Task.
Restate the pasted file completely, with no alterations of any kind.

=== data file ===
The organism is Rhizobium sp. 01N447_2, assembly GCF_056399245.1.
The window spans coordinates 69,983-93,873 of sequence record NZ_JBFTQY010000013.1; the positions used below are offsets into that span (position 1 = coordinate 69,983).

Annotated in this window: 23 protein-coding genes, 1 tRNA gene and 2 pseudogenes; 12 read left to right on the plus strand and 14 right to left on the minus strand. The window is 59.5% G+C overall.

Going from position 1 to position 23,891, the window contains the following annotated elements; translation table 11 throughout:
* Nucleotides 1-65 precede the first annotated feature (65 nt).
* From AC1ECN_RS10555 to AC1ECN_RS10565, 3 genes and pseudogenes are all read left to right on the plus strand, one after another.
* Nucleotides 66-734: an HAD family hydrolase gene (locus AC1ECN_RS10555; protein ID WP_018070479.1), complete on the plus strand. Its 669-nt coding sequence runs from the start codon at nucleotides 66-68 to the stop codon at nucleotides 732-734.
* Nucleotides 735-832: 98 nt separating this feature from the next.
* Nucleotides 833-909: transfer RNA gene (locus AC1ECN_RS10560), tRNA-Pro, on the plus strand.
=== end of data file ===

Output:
The organism is Rhizobium sp. 01N447_2, assembly GCF_056399245.1.
The window spans coordinates 69,983-93,873 of sequence record NZ_JBFTQY010000013.1; the positions used below are offsets into that span (position 1 = coordinate 69,983).

Annotated in this window: 23 protein-coding genes, 1 tRNA gene and 2 pseudogenes; 12 read left to right on the plus strand and 14 right to left on the minus strand. The window is 59.5% G+C overall.

Going from position 1 to position 23,891, the window contains the following annotated elements; translation table 11 throughout:
* Nucleotides 1-65 precede the first annotated feature (65 nt).
* From AC1ECN_RS10555 to AC1ECN_RS10565, 3 genes and pseudogenes are all read left to right on the plus strand, one after another.
* Nucleotides 66-734: an HAD family hydrolase gene (locus AC1ECN_RS10555; protein ID WP_018070479.1), complete on the plus strand. Its 669-nt coding sequence runs from the start codon at nucleotides 66-68 to the stop codon at nucleotides 732-734.
* Nucleotides 735-832: 98 nt separating this feature from the next.
* Nucleotides 833-909: transfer RNA gene (locus AC1ECN_RS10560), tRNA-Pro, on the plus strand.